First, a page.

Mental health 'labels' can do more harm than good, warn researchers
Diagnosing patients with medical labels to describe mental health conditions or severe mental health illnesses such as 'personality disorder' or 'schizophrenia', can have negative impacts on professionals working with them and could lead to less effective treatments being delivered, according to leading clinical psychologists based at our University.
According to the charity Mind, three to five people in every 100 are estimated to be diagnosed with 'personality disorders' in the UK, with one to three in every 100 living with 'schizophrenia'. However the use of such labels, the researchers argue, can create a 'self-fulfilling prophecy', which could exacerbate a patient's conditions and lead to less well targeted treatments and interventions.
Yet, whereas previous work mostly assumed those working within the mental health professions would be immune to such beliefs, the latest research published in the journals British Journal of Clinical Psychology and Behavioural & Cognitive Psychotherapy found this not always to be true. According to the research team, labelling patients with these conditions risks not only stigmatisation in wider society, but also within the helping professions.
Wrongly judging a book by its cover
The researchers behind two new studies suggest a diagnosis of 'borderline personality disorder' may be particularly problematic in this way. A person with a 'disordered personality' might be regarded as especially damaged in all areas of life and therefore to be kept at arm's length due to negative perceptions which exist about the behaviours that tend to accompany such diagnoses.
This is turn might lead clinicians to wrongly assume tendencies and behaviours that may not be present. The researchers suggest this is akin to wrongly judging a book by its cover – offering treatments in response to conditions but not fully taking into account an individual's specific needs.
In a controlled experiment, they used a video of someone suffering from a relatively simple anxiety problem then randomly allocated mental health therapists into groups, each given different amounts of incidental background information.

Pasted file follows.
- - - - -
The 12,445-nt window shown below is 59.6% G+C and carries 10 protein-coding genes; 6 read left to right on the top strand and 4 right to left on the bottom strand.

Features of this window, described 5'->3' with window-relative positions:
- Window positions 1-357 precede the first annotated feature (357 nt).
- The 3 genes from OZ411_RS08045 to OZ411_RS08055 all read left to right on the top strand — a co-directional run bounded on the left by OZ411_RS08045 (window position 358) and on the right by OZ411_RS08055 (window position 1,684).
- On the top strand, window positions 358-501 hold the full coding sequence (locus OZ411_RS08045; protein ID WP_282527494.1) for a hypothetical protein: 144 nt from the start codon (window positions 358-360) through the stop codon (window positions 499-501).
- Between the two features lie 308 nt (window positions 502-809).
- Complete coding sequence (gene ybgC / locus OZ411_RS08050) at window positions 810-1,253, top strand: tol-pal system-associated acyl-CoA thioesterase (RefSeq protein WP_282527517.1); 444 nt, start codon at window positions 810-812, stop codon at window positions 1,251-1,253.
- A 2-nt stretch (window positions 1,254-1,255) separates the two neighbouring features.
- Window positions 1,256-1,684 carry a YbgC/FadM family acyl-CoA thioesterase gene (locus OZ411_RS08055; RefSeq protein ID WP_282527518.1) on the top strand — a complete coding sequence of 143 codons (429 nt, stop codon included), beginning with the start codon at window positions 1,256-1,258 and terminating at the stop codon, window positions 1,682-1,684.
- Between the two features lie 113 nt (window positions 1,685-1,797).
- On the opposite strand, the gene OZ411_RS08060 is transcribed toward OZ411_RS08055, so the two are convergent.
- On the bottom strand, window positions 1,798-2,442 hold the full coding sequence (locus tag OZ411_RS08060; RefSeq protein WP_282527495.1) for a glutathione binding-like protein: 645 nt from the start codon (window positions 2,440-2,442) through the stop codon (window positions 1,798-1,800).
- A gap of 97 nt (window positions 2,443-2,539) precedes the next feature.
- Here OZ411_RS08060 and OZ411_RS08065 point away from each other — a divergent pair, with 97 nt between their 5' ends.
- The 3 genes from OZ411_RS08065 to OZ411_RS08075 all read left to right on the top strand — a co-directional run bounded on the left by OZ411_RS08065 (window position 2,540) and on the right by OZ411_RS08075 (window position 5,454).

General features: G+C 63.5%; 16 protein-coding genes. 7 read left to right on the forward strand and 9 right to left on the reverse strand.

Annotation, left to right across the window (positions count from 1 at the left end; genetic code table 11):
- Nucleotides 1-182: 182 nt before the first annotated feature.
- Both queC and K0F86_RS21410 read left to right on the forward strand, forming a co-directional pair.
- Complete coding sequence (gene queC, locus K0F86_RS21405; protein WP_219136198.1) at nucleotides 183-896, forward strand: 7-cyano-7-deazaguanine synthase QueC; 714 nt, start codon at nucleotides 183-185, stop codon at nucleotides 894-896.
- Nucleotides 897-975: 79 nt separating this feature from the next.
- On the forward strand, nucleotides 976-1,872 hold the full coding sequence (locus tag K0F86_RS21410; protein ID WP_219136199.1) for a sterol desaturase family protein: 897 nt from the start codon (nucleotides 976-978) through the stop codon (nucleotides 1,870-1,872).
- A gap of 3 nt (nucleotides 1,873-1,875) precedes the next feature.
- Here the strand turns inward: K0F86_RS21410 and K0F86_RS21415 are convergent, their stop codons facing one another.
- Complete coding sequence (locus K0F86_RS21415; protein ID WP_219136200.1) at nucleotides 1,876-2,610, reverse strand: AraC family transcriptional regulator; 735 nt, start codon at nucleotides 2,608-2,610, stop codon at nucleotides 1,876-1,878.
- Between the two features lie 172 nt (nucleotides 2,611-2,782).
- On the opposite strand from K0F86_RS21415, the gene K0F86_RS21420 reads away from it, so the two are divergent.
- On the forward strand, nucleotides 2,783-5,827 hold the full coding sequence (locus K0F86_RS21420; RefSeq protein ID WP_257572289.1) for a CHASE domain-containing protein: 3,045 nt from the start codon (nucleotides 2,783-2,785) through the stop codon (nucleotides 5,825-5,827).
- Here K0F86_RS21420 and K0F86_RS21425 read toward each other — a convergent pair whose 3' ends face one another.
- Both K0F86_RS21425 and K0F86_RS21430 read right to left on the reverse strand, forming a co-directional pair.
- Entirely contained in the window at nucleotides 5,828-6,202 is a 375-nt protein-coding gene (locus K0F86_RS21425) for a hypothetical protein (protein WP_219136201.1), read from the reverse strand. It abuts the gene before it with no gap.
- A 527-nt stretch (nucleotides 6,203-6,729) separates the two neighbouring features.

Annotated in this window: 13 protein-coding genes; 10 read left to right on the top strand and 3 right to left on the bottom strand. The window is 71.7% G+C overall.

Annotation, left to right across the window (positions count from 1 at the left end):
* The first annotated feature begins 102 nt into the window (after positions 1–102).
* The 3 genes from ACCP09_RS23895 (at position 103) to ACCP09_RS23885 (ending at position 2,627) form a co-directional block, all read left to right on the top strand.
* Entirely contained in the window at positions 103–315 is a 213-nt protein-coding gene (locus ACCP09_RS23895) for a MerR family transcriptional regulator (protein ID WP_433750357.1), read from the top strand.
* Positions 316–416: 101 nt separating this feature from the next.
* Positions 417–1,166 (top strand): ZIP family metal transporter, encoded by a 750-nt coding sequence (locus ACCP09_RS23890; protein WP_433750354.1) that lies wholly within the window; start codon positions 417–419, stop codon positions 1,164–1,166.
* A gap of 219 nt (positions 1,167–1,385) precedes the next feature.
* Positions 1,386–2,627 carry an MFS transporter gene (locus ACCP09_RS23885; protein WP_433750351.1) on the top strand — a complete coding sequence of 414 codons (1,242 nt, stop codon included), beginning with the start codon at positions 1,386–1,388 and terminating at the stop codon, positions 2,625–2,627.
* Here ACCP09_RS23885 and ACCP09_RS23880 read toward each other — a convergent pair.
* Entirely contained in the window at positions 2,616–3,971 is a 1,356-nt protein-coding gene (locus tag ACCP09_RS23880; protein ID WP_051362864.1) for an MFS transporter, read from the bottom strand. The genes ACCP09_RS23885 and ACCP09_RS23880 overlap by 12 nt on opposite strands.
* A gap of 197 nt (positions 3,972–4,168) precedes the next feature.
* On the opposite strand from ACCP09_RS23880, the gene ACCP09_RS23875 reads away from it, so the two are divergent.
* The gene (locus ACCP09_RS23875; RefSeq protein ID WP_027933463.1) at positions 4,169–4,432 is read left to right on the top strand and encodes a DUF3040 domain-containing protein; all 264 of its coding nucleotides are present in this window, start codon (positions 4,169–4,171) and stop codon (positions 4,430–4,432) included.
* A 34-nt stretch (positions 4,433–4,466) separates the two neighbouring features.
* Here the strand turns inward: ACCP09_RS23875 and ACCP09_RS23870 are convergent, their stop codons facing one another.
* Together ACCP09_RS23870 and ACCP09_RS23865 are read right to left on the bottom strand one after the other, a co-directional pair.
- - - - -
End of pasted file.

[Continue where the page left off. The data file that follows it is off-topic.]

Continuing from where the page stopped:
Before the video started, one group was given simple descriptions about a patient; another was given additional information corresponding to behaviours linked to personality disorders; whilst a final group was also told that a psychiatrist had previously suggested a diagnosis of personality disorder. The therapists were then asked to watch and then assess what they saw on the video itself.
In fact the diagnosis was incorrect; the person in the video only had an anxiety disorder, yet the research found that therapists' judgements of the patient were negatively influenced by the label 'borderline personality disorder', but not by the description of the behaviours corresponding to the diagnosis, or what was observed on video.
Assessing the impact of a label
This is the first time researchers have been able to tease apart the impact of the diagnostic label over other factors such as the behavioural description which may have led to that diagnosis. It seems that it is not the behaviour that influenced therapists, but the addition of the diagnosis, which made them inappropriately pessimistic.
Author and Professor of Clinical Psychology and Applied Science at Bath, Paul Salkovskis explained: "We know that therapists' expectations when they first assess patients will influence the later course of treatment. This is why diagnostic labels can be so damaging for a patient as well as ineffective at treating the conditions they exhibit.
"Those working with patients with mental illness need to be extremely cautious both in the use of diagnostic labels to describe a patient and mindful of the influence that such labels can have on their own clinical judgements."
Clinical Tutor for the Doctorate in Clinical Psychology Programme at Bath, Lorna Hogg, added: "What is particularly interesting about the findings is that evidence clearly indicates that having a personality disorder as well as anxiety doesn't make it any harder to treat the anxiety. So it is really important that clinicians stay up-to-date with current evidence and make all-important decisions about treatability based on this.
"Training and supervision are also really important to help clinicians become more aware of the judgements they make that might affect treatment and crucially challenge these."
In order to improve treatments and support available to patients, greater awareness of the negative impacts such labels can have should be shared throughout the professions in particular in training, the authors suggest.
Dr Danny C K Lam, co-author, said: "The findings in these two research studies show that medical labels can be an obstacle not only to the treatment process and outcome, but can also be problematic to how the individual being labelled perceives him or herself as a person. The label is "sticky" and stigmatising, hard to remove and is unlikely to be helpful to the individual's understanding of his mental health problem.
"Mental health professionals could explore the bio-psycho-social factors in the assessments of patients in order to better understand what the problem is and how these symptoms of the problem developed, are maintained or get worse. This would help improve the treatment efficiency, lessen the stigmatising nature of medical labels, and avoid the unwanted influence such labels can have on clinicians' judgements."